01/10/2009 12:00AM

Mixed findings in Fair Grounds herpes case

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NEW ORLEANS - A sick horse at Fair Grounds has tested positive for the equine herpesvirus in one of two herpes tests administered on Thursday at the Louisiana State University equine clinic in Baton Rouge, La. The horse, from the barn of trainer Frank Leggio, tested positive for the non-neurological, or so-called "live strain" of the virus, in a nasal-swab test, but a blood test produced a negative result, according to Dr. Tom David, the equine medical director for the Louisiana State Racing Commission.

This was the second case at Fair Grounds of a sick horse testing positive for the equine herpesvirus. A Dallas Stewart-trained filly was sent to Kentucky late last month and was diagnosed with the virus on Dec. 24. Five other horses trained by Stewart - horses who did not appear to be sick - either had positive or suspicious test results and were moved off the Fair Grounds backstretch.

The barn housing horses trained by Stewart and Neil Howard is the site of an ongoing quarantine. That is Barn 4, and Leggio is stabled in Barn 2, which is right next to the quarantined barn.

No new quarantine restrictions have been imposed at Fair Grounds by either the Louisiana or United States departments of agriculture. The filly, David said, was to be retested on Monday in an effort to determine whether the virus was actually active in the horse's system. A certain percentage of the equine population carries a latent strain of the herpesvirus that can produce a positive nasal-swab test. And at Fair Grounds, there has been no evidence of the virus's most serious strain, which produces neurological problems and is much more serious. The Stewart filly who originally was diagnosed quickly recovered.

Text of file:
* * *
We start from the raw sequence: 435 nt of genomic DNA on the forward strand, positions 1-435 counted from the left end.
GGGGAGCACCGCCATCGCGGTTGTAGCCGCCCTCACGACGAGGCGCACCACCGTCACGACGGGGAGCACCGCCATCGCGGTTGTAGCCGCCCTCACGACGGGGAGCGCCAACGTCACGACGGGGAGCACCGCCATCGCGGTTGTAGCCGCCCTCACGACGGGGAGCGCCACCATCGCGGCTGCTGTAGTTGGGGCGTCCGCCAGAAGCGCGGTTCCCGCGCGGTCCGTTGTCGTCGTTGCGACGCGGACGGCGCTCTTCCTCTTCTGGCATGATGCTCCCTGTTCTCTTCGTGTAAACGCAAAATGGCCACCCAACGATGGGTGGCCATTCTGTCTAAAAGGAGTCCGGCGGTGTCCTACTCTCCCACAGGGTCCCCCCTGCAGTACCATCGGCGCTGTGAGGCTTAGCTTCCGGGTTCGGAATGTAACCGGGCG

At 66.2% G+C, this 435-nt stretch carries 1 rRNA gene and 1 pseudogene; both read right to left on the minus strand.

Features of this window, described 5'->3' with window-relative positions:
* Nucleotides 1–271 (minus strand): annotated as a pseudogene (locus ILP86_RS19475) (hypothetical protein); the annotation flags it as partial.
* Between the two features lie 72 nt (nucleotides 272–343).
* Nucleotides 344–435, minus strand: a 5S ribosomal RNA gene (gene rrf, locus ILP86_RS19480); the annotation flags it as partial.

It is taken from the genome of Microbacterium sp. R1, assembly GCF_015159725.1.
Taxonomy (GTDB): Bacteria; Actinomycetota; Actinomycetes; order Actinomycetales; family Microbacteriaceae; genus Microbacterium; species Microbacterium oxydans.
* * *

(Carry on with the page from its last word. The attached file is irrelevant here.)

David said the sick Leggio horse had a low-grade temperature "a few days prior to shipping to LSU," and that when her temperature rose to 103 degrees, which is fairly high though not especially dangerous, she was shipped to the clinic. No other horses in Leggio's barn have shown signs of illness. Horsemen at Fair Grounds are supposed to report any horse with an elevated temperature.

The initial herpesvirus diagnosis led to a two-day shipping ban at Fair Grounds, which disrupted racing on Dec. 28 and 29. Other states and racetracks have been leery of allowing in horses from Louisiana. After initially barring Louisiana ship-ins, Oaklawn Park in Arkansas last Monday decided that Fair Grounds shippers were to be permitted. Horses often ship between Fair Grounds and Oaklawn, which run concurrently in January, February, and March. Gulfstream Park in Florida will not accept ship-ins from a place where there has been a confirmed herpes diagnosis within 30 days.